What is mifepristone?
Mifepristone, at low doses, is a synthetic steroid that functions as a selective antagonist of the intracellular progesterone receptor, blocking the effects of progesterone. When used for termination of pregnancy, this leads to contraction-inducing activity in the myometrium.
Mifepristone has FDA approval for medical termination of intrauterine pregnancy through 70-days gestation. It is used in combination with misoprostol, a prostaglandin analogue that causes cervical softening/dilation and uterine contractions.
- Combined mifepristone–misoprostol regimens are recommended as the preferred therapy for pregnancy termination because they are significantly more effective than misoprostol-only regimens.
FDA’s Risk Evaluation and Mitigation Strategy (REMS) is required for certain medications with serious safety concerns to help ensure that the benefits outweigh the risks.
- Previously, FDA required in-person dispensing and administration of mifepristone at a clinic, hospital, or under direct supervision of a certified provider. In response to the COVID pandemic, in April 2021, FDA allowed dispensing of mifepristone by mail under a certified provider’s supervision following a telehealth consultation.
The goal of the mifepristone REMS is to mitigate the risk of serious complications associated with mifepristone by
- Requiring healthcare providers who prescribe mifepristone to become certified in the Mifepristone REMS Program;
- Ensuring that mifepristone is only dispensed by or under the supervision of certified prescribers, or by certified pharmacies on prescriptions issued by certified prescribers;
- Informing patients about the risk of serious complications associated with mifepristone.
In January 2023, FDA determined that available data supported modification of the mifepristone REMS to reduce burden on the health care delivery system and help improve patient access, leading to two primary changes:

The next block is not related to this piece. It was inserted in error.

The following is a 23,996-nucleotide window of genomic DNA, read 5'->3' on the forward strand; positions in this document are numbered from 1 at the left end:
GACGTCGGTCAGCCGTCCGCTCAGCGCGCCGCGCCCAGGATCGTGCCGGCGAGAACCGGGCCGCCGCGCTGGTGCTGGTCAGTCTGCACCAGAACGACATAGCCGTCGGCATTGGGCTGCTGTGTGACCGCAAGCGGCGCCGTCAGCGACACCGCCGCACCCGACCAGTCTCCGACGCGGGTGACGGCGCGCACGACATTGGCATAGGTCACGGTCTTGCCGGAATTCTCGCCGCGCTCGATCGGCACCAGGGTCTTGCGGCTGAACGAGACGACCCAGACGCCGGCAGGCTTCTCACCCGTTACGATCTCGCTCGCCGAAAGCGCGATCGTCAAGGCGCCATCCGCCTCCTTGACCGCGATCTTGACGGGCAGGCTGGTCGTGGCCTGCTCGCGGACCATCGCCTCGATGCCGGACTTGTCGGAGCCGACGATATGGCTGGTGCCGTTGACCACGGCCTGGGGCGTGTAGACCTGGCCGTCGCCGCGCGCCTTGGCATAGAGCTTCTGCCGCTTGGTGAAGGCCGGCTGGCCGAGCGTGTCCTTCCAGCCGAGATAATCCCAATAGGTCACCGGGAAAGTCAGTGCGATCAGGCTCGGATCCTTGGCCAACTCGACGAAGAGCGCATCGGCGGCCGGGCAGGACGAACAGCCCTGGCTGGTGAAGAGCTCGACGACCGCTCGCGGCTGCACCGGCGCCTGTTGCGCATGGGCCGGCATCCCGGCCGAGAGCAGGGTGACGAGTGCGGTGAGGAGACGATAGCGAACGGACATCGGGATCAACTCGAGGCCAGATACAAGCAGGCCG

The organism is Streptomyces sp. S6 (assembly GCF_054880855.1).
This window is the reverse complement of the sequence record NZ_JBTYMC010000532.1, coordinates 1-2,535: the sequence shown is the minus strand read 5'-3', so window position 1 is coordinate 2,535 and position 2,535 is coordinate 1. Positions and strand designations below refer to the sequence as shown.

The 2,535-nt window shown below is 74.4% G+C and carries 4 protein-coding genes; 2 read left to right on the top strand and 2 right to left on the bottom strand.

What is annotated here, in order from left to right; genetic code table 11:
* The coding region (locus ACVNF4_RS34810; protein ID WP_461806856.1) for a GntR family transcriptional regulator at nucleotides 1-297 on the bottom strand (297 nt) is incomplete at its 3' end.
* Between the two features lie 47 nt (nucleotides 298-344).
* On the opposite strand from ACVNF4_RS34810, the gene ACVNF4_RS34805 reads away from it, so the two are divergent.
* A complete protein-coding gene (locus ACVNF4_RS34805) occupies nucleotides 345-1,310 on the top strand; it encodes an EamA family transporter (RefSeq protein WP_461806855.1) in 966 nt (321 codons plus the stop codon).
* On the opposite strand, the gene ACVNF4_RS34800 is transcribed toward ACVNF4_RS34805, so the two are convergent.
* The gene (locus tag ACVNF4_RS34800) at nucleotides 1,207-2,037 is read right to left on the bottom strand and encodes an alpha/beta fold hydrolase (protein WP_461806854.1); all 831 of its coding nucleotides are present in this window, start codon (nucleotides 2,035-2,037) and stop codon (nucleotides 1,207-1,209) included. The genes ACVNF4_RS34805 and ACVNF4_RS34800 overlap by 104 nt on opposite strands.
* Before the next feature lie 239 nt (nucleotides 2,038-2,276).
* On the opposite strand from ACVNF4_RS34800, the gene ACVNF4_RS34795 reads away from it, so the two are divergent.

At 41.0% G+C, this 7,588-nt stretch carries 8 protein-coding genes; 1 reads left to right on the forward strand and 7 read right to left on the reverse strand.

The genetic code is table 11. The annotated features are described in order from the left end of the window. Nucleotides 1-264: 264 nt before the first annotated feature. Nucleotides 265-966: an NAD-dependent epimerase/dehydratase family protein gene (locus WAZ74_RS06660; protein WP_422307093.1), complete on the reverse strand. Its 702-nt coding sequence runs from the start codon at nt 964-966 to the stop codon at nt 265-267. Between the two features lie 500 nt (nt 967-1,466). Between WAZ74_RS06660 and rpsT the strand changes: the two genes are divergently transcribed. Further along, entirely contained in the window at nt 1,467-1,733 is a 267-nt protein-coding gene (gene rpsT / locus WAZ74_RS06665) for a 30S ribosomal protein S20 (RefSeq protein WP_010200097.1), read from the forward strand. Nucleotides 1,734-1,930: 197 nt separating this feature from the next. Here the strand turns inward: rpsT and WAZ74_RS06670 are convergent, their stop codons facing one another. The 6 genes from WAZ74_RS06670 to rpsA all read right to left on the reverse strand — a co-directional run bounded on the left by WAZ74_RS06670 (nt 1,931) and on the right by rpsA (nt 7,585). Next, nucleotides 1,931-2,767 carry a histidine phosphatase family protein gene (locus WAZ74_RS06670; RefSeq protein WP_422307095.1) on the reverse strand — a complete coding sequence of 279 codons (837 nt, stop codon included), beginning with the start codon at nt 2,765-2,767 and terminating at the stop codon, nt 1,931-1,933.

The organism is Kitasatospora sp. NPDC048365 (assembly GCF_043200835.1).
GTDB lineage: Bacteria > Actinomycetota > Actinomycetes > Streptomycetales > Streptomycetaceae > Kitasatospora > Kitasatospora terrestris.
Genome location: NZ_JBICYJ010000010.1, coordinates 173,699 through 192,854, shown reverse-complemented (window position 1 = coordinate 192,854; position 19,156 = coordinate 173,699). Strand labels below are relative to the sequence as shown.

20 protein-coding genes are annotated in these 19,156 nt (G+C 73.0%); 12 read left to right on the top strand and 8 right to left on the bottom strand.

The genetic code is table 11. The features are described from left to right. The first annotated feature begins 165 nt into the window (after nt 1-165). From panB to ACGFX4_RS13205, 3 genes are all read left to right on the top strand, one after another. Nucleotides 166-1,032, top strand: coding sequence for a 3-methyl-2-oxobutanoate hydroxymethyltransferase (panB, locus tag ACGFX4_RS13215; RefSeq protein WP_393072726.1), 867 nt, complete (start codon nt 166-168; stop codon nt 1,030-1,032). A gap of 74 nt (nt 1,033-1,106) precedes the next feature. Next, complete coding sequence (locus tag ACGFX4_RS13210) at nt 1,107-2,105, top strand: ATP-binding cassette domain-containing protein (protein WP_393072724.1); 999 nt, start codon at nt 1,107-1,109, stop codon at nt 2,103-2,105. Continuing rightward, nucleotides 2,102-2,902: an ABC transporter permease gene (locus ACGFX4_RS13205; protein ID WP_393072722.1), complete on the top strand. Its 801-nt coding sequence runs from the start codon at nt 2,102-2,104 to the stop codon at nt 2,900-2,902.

- Removed the “in-person dispensing requirement” that mifepristone be dispensed only in certain health care settings (i.e., clinics, medical offices, hospitals) or by mail order
- Added the requirement that pharmacies that dispense the drug must be certified
Provider criteria under the mifepristone REMS:
- Mifepristone must be prescribed by a health care provider that meets certain qualifications and is certified under the Mifepristone REMS Program.
- To become certified to prescribe mifepristone, health care providers must complete a Prescriber Agreement Form.
- The Patient Agreement Form must be reviewed with and signed by the patient and the health care provider, and the risks of the mifepristone treatment regimen must be fully explained to the patient before mifepristone is prescribed.
- The patient must be provided with a copy of the Patient Agreement Form and mifepristone Medication Guide (FDA-approved information for patients).
Pharmacy criteria under the mifepristone REMS:
- Mifepristone may only be dispensed by or under the supervision of a certified prescriber, or by a certified pharmacy on a prescription issued by a certified prescriber
- To become certified to dispense mifepristone, pharmacies must complete a Pharmacy Agreement form
- Certified pharmacies must be able to ship mifepristone using a shipping service that provides tracking information
- Certified pharmacies must ensure mifepristone is dispensed to the patient in a timely manner